MJ: I’ve worked in Africa, the Middle East, and a number of countries in Asia as well. I tend to be drawn to places that are not tourist havens. I particularly liked Cambodia, Tajikistan, and Mali. I no longer work for the State Department’s Office of Inspector General, which took me to embassies around the world. I stopped doing that about the time that Covid hit.
LC: The nonfiction project you proposed, Writers on America, proved universally popular. Were you involved in deciding which writers took part?
MJ: The idea for Writers on America came to me in the wake of the September 11th attacks. It seemed like all anybody was talking about had to do, in one way or another, with terrorism. I thought there were other things to say, other things to hear, other ways of engaging with foreign publics. I proposed the project at the State Department, and a publications team headed by a genuinely literate man, George Clack, took it from there. I had no say in the choice of writers from whom an essay was solicited about what it meant to be an American. The writers George contacted were responsive and enthusiastic and represented a worthy cross-section of American letters.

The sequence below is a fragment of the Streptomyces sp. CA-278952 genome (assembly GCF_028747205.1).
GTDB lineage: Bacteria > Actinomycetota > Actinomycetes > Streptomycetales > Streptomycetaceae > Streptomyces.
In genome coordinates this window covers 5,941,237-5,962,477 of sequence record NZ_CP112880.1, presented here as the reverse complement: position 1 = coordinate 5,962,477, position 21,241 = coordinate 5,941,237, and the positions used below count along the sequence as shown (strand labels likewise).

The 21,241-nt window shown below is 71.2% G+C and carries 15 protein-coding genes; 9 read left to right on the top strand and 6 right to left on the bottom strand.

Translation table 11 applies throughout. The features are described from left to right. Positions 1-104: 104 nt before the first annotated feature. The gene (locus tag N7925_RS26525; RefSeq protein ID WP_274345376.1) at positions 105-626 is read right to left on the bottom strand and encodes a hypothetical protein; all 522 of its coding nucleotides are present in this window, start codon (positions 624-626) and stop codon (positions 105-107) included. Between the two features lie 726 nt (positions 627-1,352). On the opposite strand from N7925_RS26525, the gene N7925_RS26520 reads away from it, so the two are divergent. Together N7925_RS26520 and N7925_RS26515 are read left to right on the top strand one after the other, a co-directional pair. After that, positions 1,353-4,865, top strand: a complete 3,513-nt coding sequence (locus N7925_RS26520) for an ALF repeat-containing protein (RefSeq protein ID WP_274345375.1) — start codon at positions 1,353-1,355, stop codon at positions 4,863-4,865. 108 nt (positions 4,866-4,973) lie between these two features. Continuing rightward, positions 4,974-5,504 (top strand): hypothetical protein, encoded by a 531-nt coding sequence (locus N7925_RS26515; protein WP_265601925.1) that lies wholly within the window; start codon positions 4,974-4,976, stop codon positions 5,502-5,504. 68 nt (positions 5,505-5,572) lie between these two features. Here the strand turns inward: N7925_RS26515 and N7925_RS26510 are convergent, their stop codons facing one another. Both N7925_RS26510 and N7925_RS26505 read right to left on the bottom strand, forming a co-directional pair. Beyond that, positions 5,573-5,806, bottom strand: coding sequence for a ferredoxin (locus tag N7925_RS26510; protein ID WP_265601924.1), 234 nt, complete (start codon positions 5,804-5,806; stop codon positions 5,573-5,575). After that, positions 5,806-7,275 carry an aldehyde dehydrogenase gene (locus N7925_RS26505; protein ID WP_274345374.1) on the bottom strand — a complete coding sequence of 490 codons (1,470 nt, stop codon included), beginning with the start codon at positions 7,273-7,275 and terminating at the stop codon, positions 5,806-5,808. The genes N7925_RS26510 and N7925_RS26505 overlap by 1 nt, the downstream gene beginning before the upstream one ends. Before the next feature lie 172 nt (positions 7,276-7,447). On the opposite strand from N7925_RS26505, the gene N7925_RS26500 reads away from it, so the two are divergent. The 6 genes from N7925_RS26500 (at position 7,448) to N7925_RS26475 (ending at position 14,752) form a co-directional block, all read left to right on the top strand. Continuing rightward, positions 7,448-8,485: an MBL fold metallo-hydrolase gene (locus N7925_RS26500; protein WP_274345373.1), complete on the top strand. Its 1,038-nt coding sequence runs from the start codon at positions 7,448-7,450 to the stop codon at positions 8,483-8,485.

LC: You once said that “all writing is a kind of failure. The story you write displaces the stories you did not write from the universe of possibilities. The question one keeps asking is this: in the story I chose to write, did I get it right?” Are there previously published stories you find yourself drawn back to, looking over them with a desire to rework or recreate from a new perspective?